LIVES WELL LIVED, HOW DO WE MEASURE IT?

At California Polytechnic State University, students can take a class in the Psychology of Aging. Since I’m qualified if only by my increasing age to know something on the topic, I recently joined a set of older adults from Colorado affiliated with a nonprofit called Senior Planet, matched with a group of students in the class. We met online via Zoom, as so many activities are conducted now, and got to know one another over a series of three meetings, asking each other questions about lives, beliefs, and lessons we’ve learned.

My contact, Alexandra, a senior, is primarily interested in animal science, an area I know nothing about, with the exception of admiring researcher-writer-professor Temple Grandin. Her minor is psychology, which was my major in college. So we were thrown together and asked to determine what we could gain from one another. The details are probably less important than the overall findings although we discovered we have two things in common. We both are INTJ on the Myers–Briggs Type Indicator, a psychological approach to categorizing human personalities. And we both periodically suffer from what we call “rocks in our heads,” or benign paroxysmal positional vertigo (BPPV), which makes us extremely dizzy.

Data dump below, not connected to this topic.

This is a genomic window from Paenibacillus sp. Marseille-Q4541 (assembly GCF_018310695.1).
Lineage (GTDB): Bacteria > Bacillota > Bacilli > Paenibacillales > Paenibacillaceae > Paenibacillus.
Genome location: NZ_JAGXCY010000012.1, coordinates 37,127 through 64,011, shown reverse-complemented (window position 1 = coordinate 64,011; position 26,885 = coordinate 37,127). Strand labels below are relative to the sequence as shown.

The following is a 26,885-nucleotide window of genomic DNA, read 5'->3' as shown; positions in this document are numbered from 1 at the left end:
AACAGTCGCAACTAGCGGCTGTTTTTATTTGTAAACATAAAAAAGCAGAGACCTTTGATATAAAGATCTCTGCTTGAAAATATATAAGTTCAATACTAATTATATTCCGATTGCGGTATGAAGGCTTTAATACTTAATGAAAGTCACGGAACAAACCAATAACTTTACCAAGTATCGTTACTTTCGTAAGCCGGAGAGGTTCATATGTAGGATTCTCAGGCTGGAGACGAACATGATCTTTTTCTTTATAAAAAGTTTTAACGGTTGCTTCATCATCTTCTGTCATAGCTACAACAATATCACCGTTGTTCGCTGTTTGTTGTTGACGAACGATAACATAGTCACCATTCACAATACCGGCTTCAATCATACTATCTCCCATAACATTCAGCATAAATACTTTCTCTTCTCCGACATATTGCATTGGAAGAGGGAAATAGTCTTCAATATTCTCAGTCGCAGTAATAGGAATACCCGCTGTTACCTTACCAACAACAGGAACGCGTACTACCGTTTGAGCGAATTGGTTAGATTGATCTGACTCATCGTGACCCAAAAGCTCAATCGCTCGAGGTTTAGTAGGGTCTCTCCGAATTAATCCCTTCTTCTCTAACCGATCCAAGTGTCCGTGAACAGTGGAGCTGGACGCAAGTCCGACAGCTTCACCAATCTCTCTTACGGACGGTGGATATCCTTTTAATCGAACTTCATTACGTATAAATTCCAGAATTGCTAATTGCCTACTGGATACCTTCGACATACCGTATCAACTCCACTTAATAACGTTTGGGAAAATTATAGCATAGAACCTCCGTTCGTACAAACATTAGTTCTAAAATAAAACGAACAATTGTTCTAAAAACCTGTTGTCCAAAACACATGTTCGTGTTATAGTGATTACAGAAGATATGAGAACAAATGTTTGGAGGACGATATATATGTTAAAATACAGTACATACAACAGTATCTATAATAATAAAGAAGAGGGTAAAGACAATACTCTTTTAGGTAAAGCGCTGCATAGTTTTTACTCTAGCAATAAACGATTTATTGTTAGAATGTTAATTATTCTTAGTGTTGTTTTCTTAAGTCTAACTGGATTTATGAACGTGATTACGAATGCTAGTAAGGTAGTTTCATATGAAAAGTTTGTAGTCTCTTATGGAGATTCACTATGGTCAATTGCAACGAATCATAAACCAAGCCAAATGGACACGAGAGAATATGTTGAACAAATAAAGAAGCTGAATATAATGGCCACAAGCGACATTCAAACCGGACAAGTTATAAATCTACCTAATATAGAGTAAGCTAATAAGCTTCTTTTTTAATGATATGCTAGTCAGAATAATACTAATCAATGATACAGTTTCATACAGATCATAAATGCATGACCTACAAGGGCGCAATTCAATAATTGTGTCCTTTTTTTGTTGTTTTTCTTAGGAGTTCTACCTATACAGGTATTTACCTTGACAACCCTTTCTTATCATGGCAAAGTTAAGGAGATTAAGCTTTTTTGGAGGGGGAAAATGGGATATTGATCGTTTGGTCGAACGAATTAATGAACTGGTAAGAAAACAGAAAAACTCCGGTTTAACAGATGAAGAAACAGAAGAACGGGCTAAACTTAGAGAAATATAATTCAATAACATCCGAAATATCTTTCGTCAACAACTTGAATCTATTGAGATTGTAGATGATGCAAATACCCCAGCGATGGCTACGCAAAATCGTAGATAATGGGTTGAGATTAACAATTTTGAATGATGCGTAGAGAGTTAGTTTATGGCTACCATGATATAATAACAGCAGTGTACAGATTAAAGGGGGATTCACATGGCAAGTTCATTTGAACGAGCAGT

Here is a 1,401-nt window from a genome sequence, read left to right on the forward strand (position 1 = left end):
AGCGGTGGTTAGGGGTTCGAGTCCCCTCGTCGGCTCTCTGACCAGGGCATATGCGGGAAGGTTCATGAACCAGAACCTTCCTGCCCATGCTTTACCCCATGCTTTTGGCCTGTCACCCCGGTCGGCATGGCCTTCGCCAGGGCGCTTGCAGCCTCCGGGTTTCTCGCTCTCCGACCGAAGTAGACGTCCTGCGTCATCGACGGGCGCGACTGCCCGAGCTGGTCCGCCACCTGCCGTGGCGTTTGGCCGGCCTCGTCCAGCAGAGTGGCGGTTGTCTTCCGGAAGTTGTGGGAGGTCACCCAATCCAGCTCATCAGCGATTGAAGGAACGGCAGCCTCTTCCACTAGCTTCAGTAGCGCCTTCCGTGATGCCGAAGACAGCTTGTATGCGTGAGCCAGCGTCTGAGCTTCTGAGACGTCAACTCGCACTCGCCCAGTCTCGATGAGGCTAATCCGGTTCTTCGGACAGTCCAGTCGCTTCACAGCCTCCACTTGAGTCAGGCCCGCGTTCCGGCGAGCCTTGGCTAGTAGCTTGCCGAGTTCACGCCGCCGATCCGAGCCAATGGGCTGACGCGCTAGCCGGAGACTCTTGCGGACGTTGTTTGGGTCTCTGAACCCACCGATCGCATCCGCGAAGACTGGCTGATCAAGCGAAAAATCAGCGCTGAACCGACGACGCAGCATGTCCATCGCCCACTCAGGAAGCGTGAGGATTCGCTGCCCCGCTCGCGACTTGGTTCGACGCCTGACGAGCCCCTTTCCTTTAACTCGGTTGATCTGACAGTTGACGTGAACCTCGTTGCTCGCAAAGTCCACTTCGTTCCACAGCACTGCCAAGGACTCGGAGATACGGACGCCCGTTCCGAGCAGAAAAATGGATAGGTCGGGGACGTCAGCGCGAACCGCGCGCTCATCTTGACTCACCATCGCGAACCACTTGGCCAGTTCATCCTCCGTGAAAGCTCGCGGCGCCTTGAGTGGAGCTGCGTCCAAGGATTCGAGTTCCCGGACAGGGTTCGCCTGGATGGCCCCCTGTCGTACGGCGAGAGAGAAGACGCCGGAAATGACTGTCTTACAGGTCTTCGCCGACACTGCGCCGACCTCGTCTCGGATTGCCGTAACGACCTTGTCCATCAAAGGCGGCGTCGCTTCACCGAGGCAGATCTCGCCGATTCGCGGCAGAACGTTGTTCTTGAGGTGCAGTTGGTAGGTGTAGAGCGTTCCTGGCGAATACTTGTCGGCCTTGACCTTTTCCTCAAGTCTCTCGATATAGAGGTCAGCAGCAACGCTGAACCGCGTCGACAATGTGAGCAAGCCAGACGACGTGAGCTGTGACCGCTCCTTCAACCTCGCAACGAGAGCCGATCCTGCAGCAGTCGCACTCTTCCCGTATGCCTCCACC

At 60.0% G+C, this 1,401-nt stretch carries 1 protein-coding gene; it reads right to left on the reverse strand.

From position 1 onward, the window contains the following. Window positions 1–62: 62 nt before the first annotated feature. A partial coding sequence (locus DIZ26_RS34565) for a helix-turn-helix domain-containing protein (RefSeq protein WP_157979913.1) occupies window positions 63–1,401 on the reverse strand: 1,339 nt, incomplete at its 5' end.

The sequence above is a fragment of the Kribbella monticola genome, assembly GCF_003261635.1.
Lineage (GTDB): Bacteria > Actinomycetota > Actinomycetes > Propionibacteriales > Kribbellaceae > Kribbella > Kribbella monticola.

The other participants were as different as we two. So how do you measure if a life has been well-lived? As Einstein said, “Just because a thing can be counted doesn’t mean it should be counted.” You have to rely on personal opinions.

Interesting to me were the final reports. Nearly all of the older participants advised that success in life does not lie in status, money, titles, or material possessions, but in self-satisfaction, being with loved ones, and feeling a passion about something, whether that’s a cause, a hobby, an activity. Remaining curious was mentioned frequently as a good quality.

As for the students, most surprising were their previous attitudes toward older adults. I think we were running into many stereotypes and ageism: older people are boring and bored, older people are ”fragile,” a term I particularly despise, both physically and mentally; older adults have nothing to share with students. But by the end, and due to the continuing interactions, the students had reversed their opinions. Both younger and older groups felt the project had personally benefitted them.

The basis for the project was Lives Well Lived, a feature documentary film by Sky Bergman, that celebrates the incredible wit and wisdom of adults 75 to 100 years old who are living their lives to the fullest. Encompassing over 3000 years of experience, forty people shared their secrets and insights to living a meaningful life. I found the subjects of the film to be inspiring myself. During these times of mass quarantines, I’ll take as many positive outlets as I can get.